Create laser range finder using arduino
I have collected 2 methods to create laser range finder, one is very simple but for hobbiest the first one using arduino clock but it comes with errors. Its just to conceptulize how we can create range finder. The second one with the The 7558 and 7555 Series Rangefinder/Processor professional one. It uses already built kits we only have to use these to developer arduino based range finder.
1. TRYING TO MEASURE THE SPEED OF LIGHT WITH AN ARDUINO
We know that measuring the speed of light with an Arduino is possible. It’s just that the implementation is hard.
Last month we saw [Udo]’s blinkenlight shield that can be used as a line scan camera. It’s a neat piece of kit, but [Udo] really wants to submit something for the Buildlounge laser cutter giveaway, so he figured measuring the speed of light would be an easy project. If a kid and a chocolate bar can do it, surely it can’t be too hard.
[Udo] hit upon the idea of pulsing a laser pointer and measuring the time of the reflection. Because his blinkenlight shield can be used as a light sensor, all that’s needed is a mirror and a pretty long line of sight. There’s a few problems with the setup though: with the Arduino running at 16 MHz, a photon will travel 19 meters in one clock cycle.
Even with some very clever coding, we’re not really sure detecting an emitted photon is possible at such (relatively) slow clock speeds. We’re thinking [Udo] could source a few hundred meters of optic fiber so the entire experiment could fit on a desk, but feel free to drop a note in the comments if you’ve got a better idea. [Udo]’s demo of his blinkenlight/laser mashup is after the break.
2. LASER RANGEFINDER RECEIVERS WITH RANGE PROCESSORS
The 7558 and 7555 Series Rangefinder/Processor assemblies comprise a high performance Model 758A or 755A receiver with compact support electronics to provide corrected range data to a mother system. The serial range data output is calibrated using AMI’s patented technology to mitigate the effects of range errors from various sources including walk due to return signal amplitude variations. Exceptional sensitivity allows the use of low power lasers, or alternatively, long range operation. The modules provide high voltage bias, time programmed gain with noise tracking threshold, first, last, and strongest pulse selection and range gating. The 7558 series offers a TE cooler controller and heatsink. There also are a number of user controlled options via the serial interface. The compact layout allows positioning at the optics for minimum overall system size.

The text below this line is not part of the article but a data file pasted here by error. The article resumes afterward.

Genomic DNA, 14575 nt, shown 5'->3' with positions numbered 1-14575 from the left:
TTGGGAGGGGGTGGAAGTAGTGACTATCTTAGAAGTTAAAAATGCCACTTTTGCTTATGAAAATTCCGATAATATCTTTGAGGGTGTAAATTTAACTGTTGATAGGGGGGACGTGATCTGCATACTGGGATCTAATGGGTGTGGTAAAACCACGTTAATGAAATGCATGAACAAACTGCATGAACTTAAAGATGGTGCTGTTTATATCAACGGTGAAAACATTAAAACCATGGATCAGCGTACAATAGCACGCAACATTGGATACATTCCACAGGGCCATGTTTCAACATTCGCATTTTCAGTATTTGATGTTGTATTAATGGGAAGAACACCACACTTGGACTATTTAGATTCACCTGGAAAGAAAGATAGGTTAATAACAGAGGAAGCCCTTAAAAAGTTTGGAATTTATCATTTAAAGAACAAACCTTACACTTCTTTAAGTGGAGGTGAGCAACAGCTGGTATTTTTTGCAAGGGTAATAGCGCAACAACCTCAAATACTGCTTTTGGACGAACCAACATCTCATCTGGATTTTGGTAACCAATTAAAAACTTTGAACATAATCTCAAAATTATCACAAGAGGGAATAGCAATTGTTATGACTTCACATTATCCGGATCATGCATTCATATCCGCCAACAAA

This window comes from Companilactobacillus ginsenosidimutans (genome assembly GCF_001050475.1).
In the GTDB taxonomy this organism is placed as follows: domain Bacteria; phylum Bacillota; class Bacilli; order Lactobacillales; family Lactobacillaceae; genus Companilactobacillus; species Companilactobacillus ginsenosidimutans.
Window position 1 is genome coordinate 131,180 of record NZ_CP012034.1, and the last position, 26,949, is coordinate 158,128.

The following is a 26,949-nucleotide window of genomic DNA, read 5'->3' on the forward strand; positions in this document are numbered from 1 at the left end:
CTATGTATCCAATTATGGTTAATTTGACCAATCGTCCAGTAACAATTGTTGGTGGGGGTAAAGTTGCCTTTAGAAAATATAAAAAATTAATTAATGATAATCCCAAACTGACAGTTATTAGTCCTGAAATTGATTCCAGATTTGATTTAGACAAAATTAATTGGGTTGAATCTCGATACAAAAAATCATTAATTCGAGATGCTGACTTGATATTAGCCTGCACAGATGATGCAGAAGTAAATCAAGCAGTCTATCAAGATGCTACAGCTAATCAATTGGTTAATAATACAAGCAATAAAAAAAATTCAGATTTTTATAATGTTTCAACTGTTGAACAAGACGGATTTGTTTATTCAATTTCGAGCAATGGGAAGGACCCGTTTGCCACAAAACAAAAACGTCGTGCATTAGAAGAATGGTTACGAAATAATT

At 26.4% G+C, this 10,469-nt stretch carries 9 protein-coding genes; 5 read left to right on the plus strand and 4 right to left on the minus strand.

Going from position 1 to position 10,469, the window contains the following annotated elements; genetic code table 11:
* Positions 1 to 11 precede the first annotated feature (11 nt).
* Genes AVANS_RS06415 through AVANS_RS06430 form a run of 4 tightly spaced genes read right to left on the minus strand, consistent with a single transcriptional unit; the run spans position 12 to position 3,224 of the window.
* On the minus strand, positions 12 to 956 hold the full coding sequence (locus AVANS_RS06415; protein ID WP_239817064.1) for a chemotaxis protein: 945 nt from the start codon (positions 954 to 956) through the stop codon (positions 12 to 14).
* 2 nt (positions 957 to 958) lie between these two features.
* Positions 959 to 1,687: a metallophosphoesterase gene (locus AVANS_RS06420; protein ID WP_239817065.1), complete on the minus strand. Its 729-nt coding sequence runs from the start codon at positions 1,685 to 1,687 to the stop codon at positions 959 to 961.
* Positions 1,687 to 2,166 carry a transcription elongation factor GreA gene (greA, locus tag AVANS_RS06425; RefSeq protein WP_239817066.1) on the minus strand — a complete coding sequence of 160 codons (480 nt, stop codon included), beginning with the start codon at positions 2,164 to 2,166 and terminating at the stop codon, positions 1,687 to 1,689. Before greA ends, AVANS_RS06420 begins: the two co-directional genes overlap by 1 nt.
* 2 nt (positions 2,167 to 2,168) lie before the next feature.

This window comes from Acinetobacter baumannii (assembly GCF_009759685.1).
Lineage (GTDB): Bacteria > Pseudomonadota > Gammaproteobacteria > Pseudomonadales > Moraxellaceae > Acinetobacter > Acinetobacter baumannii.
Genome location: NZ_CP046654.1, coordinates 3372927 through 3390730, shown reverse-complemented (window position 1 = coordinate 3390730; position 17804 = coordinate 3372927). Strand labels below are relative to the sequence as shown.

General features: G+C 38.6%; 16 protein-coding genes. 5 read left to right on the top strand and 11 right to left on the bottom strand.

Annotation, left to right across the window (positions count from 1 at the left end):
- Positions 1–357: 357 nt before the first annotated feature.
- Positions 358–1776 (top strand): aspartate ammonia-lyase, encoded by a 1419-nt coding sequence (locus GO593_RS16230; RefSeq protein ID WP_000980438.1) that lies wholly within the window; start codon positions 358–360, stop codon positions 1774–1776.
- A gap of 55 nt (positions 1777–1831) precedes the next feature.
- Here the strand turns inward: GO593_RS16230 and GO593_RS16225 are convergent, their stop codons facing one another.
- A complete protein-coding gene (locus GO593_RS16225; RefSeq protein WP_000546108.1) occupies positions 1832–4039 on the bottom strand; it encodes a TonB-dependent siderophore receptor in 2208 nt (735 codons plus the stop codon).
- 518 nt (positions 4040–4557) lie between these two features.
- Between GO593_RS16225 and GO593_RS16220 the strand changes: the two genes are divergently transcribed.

- High Sensitivity down to 3nW (7558 Series)
- Fast Recovery from Overload
- Optimized for Multiple Targets
- Cooled Detector (7558 Series)
- Time Programmed Gain with Noise Tracking Threshold
- High Speed Range Counter
- Range Walk Correction to 1m RMS
- Digitally adjustable: APD Bias, Range Gates, False Alarm Rate
- Built-in HV Bias Supply for APD Detector
|Model||Detector Ø||Sensitivity (Typ)||Multiple Target Resolution (1:1 Low Gain)||Multiple Target Resolution (1:1 High Gain)||Dynamic Range||Min/Max Range|
|7555-04||200µm||5nW (20ns)||15 meters||30 meters||106:1||50m to 65km|
|7558-03||80µm||3nW (6ns)||10 meters||20 meters||107:1||50m to 65km|
|7558-04||200µm||5nW (6ns)||10 meters||20 meters||107:1||50m to 65km|
Interface test board available for the Model 7555
Application Notes available for most models. Please contact us to request a copy of these ITAR controlled documents.
Specifications are typical and are subject to change without notice. See data sheet for details.
In the event these commodities will be transferred to a “foreign person” as defined in 22 CFR 120.16,either outside or within the United States, a validated US State Department license is required.
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- led project with arduino